Prohibition

A musing on Gin for World Gin Day

Mother’s Ruin. Cuckold’s Comfort. Madam Geneva. Cream of the Valley. Or as you might know it better: Gin.

Unless you’ve been living under a rock these past few years, you couldn’t have failed to notice that gin appears to be taking over the entire world. It’s everywhere and in everything. Which is grand. Actually, it’s better than grand, because here at Prohibition, we bloomin’ love gin. And to celebrate World Gin Day on 9th June, we could think of nothing better than mixing together an ice-cold G&T, and inviting you on a gentle stroll down the long history of Gin Lane.

Now whilst you may have already heard of William of Orange, you might not be aware that he was responsible for the first influx of gin into England. In his home country of what is now the Netherlands, the most popular spirit back in the early 18th century was Jenever – a juniper-flavoured malt based spirit not unlike a light whiskey. In fact, Jenever takes its name from the Dutch for juniper. But when William of Orange took control of the English Crown, he wanted to rid England of all those fancy-pants French influences, and introduce a little bit of his homeland to the ale-drinking English. So he imposed hefty duties on all imported alcohol, including French brandy and wine, and gave all of England free reign to distil their own spirit, in the hope they would take to Jenever. What could possibly go wrong?

The problem here was that England simply didn’t have the distilling expertise of William’s compatriots, leaving gin production in England both unregulated and in the hands of amateurs, and therefore ripe for exploitation. Cheap, discarded grain, unfit for beer production, was eagerly seized upon, mashed with juniper berries and distilled. Sometimes with sulphuric acid. Sometimes with turpentine. It was cheap and it was plentiful. And it probably wasn’t that good for you. Actually, it definitely wasn’t that good for you.

But its price, compared with other booze available at the time, ensured that it was destined to become the populist drink of choice, especially amongst the ever-increasing number of London’s poor, providing limited relief from the daily grind, as well as something actually drinkable, unlike the water which was filled with all manner of icky disease.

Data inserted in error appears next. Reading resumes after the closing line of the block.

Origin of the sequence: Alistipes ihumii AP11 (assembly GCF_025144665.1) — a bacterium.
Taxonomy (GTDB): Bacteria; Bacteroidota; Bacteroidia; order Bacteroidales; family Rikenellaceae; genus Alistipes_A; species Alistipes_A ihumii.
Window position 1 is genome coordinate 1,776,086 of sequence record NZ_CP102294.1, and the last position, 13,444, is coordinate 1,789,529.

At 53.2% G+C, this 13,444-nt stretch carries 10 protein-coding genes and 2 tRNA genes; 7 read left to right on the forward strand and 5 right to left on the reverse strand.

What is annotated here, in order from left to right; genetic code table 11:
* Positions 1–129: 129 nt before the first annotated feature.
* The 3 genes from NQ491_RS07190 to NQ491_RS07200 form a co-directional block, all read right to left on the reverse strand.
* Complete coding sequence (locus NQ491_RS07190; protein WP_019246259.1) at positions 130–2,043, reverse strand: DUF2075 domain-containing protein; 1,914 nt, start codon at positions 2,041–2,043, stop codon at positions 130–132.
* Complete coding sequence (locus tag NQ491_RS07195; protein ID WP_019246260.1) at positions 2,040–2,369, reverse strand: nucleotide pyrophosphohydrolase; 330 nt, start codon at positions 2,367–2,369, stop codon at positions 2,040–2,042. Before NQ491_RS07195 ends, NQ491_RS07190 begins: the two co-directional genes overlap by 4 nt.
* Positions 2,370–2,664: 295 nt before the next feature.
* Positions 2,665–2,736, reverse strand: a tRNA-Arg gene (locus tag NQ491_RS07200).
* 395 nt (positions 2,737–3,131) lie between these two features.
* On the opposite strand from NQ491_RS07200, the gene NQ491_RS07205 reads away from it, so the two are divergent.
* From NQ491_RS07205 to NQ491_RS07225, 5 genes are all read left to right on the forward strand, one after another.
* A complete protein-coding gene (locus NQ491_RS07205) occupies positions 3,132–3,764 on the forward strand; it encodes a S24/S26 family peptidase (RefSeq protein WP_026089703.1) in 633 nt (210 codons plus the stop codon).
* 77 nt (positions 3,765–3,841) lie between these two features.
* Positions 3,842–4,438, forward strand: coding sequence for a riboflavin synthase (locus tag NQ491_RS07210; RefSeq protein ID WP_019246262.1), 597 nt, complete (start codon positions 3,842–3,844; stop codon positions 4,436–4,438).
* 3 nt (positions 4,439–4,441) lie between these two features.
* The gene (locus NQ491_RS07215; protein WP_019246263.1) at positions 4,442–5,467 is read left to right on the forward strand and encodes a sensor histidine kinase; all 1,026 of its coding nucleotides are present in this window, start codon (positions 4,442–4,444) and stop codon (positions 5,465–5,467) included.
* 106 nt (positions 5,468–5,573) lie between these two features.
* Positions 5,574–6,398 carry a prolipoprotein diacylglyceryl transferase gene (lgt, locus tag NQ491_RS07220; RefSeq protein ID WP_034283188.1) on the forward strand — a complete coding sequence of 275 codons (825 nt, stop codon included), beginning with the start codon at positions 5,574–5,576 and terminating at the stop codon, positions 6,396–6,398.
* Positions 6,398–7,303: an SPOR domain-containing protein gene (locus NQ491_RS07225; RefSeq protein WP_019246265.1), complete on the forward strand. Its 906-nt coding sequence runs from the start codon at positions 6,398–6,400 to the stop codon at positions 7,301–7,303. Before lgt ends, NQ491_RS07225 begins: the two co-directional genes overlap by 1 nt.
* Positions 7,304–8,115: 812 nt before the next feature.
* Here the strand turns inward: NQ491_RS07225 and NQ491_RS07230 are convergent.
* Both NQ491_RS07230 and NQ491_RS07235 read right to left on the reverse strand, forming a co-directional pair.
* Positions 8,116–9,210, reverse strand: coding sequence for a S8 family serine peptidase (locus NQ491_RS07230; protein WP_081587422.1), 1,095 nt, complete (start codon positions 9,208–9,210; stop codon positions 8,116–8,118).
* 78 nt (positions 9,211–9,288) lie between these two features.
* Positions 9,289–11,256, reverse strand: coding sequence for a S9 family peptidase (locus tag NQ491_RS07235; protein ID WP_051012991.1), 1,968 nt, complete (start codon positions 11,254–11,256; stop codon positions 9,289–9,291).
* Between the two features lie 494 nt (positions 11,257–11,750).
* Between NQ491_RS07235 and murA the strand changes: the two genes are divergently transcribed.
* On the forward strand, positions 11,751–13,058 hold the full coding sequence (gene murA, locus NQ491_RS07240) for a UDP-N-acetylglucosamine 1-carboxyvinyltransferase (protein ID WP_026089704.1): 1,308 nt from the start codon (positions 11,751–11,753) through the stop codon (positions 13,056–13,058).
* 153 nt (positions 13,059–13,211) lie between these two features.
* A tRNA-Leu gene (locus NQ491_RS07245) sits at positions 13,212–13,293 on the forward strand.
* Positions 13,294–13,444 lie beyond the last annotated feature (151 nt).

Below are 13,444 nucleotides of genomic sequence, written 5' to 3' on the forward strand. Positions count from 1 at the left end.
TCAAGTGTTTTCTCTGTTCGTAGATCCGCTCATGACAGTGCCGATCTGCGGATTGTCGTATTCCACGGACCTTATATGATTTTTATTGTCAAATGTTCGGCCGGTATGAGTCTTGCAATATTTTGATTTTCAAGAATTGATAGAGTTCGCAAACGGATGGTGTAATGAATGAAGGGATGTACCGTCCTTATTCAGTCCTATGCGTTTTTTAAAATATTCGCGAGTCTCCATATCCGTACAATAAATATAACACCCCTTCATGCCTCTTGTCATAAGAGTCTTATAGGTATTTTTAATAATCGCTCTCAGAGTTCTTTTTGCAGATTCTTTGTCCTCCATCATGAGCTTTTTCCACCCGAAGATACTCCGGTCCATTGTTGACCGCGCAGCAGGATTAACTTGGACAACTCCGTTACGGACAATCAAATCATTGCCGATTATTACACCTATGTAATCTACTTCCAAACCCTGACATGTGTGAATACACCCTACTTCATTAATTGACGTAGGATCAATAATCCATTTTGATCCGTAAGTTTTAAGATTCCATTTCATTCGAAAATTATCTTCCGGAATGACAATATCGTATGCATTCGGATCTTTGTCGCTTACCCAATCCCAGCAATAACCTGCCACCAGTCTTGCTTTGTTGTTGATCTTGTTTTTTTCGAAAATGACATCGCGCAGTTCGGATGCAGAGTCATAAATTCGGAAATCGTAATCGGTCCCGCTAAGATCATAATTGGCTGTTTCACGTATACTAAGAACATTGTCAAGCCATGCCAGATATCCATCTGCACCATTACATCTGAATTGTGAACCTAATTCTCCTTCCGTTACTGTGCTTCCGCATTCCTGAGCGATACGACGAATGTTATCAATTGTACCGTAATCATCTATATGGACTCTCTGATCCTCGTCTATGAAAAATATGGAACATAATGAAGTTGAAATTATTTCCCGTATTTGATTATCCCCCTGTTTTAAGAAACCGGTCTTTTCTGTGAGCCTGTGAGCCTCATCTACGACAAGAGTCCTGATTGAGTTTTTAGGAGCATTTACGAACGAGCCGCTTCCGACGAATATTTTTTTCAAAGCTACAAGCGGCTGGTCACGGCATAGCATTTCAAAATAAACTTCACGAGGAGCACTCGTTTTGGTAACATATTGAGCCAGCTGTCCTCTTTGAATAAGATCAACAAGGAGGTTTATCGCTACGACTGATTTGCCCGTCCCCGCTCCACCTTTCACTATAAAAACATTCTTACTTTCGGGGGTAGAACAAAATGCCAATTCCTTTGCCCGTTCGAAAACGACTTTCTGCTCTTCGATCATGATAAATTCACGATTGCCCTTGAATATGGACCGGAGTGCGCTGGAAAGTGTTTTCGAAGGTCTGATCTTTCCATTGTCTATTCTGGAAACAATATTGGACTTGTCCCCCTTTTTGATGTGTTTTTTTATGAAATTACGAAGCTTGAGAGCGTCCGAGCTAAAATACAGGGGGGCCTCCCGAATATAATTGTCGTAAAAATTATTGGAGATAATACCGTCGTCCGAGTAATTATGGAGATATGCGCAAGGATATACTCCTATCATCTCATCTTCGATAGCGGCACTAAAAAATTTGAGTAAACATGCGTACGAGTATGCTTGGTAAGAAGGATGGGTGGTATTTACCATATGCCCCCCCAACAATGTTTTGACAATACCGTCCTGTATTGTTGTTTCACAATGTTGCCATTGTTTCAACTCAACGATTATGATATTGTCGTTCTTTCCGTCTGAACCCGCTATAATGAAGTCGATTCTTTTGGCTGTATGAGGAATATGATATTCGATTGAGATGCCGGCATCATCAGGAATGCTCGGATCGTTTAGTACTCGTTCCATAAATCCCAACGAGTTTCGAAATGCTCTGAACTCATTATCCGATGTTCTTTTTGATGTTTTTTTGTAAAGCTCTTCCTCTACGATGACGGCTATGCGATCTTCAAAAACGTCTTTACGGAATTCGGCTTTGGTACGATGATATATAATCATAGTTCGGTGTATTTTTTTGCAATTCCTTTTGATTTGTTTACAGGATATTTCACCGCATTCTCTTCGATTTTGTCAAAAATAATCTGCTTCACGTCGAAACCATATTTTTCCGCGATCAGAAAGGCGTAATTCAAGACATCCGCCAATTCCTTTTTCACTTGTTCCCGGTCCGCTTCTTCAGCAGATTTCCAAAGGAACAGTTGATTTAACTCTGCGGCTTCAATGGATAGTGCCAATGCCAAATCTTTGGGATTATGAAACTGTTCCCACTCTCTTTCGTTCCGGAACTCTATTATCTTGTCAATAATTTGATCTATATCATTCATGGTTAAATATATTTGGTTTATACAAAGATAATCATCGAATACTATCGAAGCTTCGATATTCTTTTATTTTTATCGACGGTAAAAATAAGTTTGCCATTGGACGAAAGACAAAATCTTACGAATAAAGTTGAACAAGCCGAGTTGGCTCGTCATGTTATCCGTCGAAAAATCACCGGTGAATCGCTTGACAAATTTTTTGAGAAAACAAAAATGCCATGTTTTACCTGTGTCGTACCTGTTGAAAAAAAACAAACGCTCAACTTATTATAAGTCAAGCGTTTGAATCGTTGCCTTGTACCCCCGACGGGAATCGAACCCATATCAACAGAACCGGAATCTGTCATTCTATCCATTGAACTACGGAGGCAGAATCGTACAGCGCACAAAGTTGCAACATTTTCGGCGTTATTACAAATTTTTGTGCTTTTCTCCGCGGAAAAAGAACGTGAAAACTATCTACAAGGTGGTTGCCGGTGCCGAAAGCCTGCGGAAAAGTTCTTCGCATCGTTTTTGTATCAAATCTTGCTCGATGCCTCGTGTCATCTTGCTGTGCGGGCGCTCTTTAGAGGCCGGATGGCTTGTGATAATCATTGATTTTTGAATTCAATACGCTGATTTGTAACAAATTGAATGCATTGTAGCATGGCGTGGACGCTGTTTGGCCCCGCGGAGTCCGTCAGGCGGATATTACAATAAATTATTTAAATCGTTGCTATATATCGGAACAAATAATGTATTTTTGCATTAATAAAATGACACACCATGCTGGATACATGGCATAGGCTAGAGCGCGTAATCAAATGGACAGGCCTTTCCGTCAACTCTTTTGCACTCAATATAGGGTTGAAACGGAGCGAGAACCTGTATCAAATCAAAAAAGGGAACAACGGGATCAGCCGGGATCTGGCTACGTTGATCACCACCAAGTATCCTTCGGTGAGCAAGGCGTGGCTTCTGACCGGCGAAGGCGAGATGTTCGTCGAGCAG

But ephemeral escape provided by gin soon descended into destitution, as mothers and fathers alike drank away their wages, women turned to prostitution to fuel their need for ‘scorch-gut’, and thousands of children died from neglect – a scene most starkly captured in Hogarth’s Gin Lane. Like absinthe would later become in France, gin quickly became the scapegoat for a whole raft of wider societal ills, with its own contribution to many of them being undeniable. And politicians were quick to jump all over it, to impose a goodly and godly dose of puritanism. 


What then followed were a series of Acts of Parliament which sought to bring gin production under a closer regulatory eye, encouraging the production of ‘respectable’ gin which could only be sold to licensed retailers. Whilst the pot-stilled gin of this time was significantly sweeter than what we’re used to today, the enforced improvement in quality was ironically a key stage in effectively ending the seventeenth century Gin Craze, driving down consumption as the concomitant price increase forced it beyond the reach of the masses.

Like most drinks, however, it enjoyed cyclical popularity, and rose again to prominence under those fun-loving and crazy Victorians. This second rise in popularity went hand-in-hand with technological innovations, such as invention of the column still in the mid-nineteenth century (as opposed to the earlier pot still), which gave rise to the London ‘dry’ gin style which we’re mostly used to these days. This method distils a fermented mash to a high proof, with the concentrated product being re-distilled along with a variety of natural botanicals (barks, roots, flowers etc), the most predominant being juniper, and was the preferred style of gin on this side of the Atlantic right up until the early part of the twentieth century.

Setting aside the gin’s doldrum years which followed in the wake of US Prohibition, this very potted history brings us up to the current day and what could arguably be called the third revival in the popularity of gin. Yay!

The most recent renaissance has resulted in ever increasing numbers of quality gins emerging onto the market, with a growth in small batch distilling and a return to traditional copper stills. Styles of gin such as Plymouth (less dry than London gin) and Old Tom (sweeter than London gin), which had been unproduced and almost forgotten for most of a century, are now being re-fashioned according to original recipes. 

Most exciting, however, has been the rise of local gins, wherein distillers are using whatever botanicals can be found on their doorsteps, creating unique flavours specific to their geographical regions. And the results have been a mind-boggling expansion of both distilleries and varieties of gin, with enough variation to keep even the most adventurous of palates on a long journey of discovery.



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